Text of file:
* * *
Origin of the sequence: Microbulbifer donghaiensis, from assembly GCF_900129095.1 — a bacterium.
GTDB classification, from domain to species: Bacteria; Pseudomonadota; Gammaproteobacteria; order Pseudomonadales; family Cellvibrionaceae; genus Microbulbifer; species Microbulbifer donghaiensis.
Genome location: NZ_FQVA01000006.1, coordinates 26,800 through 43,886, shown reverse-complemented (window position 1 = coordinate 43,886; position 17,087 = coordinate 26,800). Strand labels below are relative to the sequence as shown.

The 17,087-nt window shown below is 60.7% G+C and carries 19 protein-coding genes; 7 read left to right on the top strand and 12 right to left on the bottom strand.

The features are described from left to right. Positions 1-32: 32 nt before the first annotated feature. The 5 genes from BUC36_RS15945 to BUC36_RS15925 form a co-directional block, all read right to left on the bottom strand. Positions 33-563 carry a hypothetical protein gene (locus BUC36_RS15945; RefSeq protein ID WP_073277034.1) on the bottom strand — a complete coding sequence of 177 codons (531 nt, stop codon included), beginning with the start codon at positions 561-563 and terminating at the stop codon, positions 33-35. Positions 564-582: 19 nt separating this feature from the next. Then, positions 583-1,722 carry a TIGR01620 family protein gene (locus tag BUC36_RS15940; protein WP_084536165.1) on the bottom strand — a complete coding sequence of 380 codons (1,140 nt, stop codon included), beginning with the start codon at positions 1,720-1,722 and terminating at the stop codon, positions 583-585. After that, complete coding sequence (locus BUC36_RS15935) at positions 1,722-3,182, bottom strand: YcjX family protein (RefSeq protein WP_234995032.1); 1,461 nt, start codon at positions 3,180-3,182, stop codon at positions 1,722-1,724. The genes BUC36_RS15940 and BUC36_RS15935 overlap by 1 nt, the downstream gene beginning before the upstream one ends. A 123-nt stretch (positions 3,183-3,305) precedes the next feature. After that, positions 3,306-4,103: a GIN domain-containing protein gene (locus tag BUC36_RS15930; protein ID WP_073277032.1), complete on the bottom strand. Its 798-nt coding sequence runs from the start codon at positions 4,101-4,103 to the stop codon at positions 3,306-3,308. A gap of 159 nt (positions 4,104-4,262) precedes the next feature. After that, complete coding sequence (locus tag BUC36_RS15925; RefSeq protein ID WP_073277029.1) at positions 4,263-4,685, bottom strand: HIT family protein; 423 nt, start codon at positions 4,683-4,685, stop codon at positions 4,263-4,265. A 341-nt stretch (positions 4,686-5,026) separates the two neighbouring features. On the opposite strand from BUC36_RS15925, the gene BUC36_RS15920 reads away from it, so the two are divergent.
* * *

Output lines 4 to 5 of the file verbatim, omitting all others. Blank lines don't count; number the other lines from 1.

The 17,087-nt window shown below is 60.7% G+C and carries 19 protein-coding genes; 7 read left to right on the top strand and 12 right to left on the bottom strand.

The features are described from left to right. Positions 1-32: 32 nt before the first annotated feature. The 5 genes from BUC36_RS15945 to BUC36_RS15925 form a co-directional block, all read right to left on the bottom strand. Positions 33-563 carry a hypothetical protein gene (locus BUC36_RS15945; RefSeq protein ID WP_073277034.1) on the bottom strand — a complete coding sequence of 177 codons (531 nt, stop codon included), beginning with the start codon at positions 561-563 and terminating at the stop codon, positions 33-35. Positions 564-582: 19 nt separating this feature from the next. Then, positions 583-1,722 carry a TIGR01620 family protein gene (locus tag BUC36_RS15940; protein WP_084536165.1) on the bottom strand — a complete coding sequence of 380 codons (1,140 nt, stop codon included), beginning with the start codon at positions 1,720-1,722 and terminating at the stop codon, positions 583-585. After that, complete coding sequence (locus BUC36_RS15935) at positions 1,722-3,182, bottom strand: YcjX family protein (RefSeq protein WP_234995032.1); 1,461 nt, start codon at positions 3,180-3,182, stop codon at positions 1,722-1,724. The genes BUC36_RS15940 and BUC36_RS15935 overlap by 1 nt, the downstream gene beginning before the upstream one ends. A 123-nt stretch (positions 3,183-3,305) precedes the next feature. After that, positions 3,306-4,103: a GIN domain-containing protein gene (locus tag BUC36_RS15930; protein ID WP_073277032.1), complete on the bottom strand. Its 798-nt coding sequence runs from the start codon at positions 4,101-4,103 to the stop codon at positions 3,306-3,308. A gap of 159 nt (positions 4,104-4,262) precedes the next feature. After that, complete coding sequence (locus tag BUC36_RS15925; RefSeq protein ID WP_073277029.1) at positions 4,263-4,685, bottom strand: HIT family protein; 423 nt, start codon at positions 4,683-4,685, stop codon at positions 4,263-4,265. A 341-nt stretch (positions 4,686-5,026) separates the two neighbouring features. On the opposite strand from BUC36_RS15925, the gene BUC36_RS15920 reads away from it, so the two are divergent.